At midday today, President Quim Torra announced that Vinton Cerf, a Google vice president and one of the “fathers” of the internet, has been chosen as the winner of the 30th Catalonia International Prize. Torra highlighted the contribution the American engineer has made, from a technological as well as a cultural and social perspective, to “the development of the internet as a basic infrastructure of our society, and his ongoing efforts to ensure that it is a network open to all”.
The head of the Catalan government underscored the link between Cerf and Catalonia, noting that he was the president of the international organisation that authorised the .cat domain, and that he “acted with impartiality and professionalism, without being swayed by external influences, which was a crucial factor when it came to creating the internet’s first language domain”.
The Catalonia International Prize is awarded annually by the Government of Catalonia to individuals whose creative work has contributed significantly to the development of cultural, scientific or human values around the world. This year, 109 candidatures from 50 countries were proposed. The president will present the prize to Cerf at a ceremony to be held on 25 March at the Palau de la Generalitat.
Vinton Cerf is the first technologist to be awarded the prize. There were two key considerations behind the jury’s decision. First, Cerf is the creator of the Internet Protocol (IP), which now underpins all communications over the internet; and second, he has become an essential interlocutor for any public or private actor that wishes to reflect or take action in relation to social, political or legal aspects of the internet.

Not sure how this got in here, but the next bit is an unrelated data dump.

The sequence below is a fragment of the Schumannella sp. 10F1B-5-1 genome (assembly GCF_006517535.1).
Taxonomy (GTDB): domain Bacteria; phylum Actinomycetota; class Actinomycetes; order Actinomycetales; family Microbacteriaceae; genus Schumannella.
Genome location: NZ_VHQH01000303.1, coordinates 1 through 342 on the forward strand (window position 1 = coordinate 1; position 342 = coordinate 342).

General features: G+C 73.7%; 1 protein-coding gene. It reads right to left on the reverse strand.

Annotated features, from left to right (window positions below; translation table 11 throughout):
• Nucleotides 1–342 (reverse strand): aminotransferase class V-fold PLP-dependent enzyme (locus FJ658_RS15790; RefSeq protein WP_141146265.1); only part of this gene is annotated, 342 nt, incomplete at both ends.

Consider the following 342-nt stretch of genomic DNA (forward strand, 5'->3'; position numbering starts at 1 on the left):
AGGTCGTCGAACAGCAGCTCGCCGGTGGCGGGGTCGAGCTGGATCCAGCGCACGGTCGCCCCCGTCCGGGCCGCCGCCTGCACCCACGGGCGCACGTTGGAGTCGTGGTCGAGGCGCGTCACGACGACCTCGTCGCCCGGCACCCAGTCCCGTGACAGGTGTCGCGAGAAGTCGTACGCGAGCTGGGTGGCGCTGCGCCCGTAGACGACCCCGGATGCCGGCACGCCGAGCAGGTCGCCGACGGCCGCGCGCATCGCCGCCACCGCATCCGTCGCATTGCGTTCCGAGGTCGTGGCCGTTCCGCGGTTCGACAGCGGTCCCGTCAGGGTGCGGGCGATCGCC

Torra made the announcement during a press conference held in the Torres Garcia Room of the Palau, together with Prof Manel Sanromà, a professor of Applied Mathematics at Rovira i Virgili University and director of its Computer Science Department, and one of the supporters of the candidature of Vinton Cerf.
Spanish State Budget
When asked by journalists whether pro-independence parties would support the Spanish state budget, the president insisted, in line with the position articulated in the debate on general policy, that “a political solution for Catalonia must include the exercise of its right to self-determination,” adding that “there’s been no movement on this point.” Torra said, “If there is no political movement along these lines, the budget will not be approved, and its processing will not be allowed to move forward.”
Therefore, “President Sánchez must be brave; he has to make a move. And if there’s a political decision concerning the exercise of Catalonia’s right to self-determination, he knows he’ll have our support to move forward with the processing of the budget.”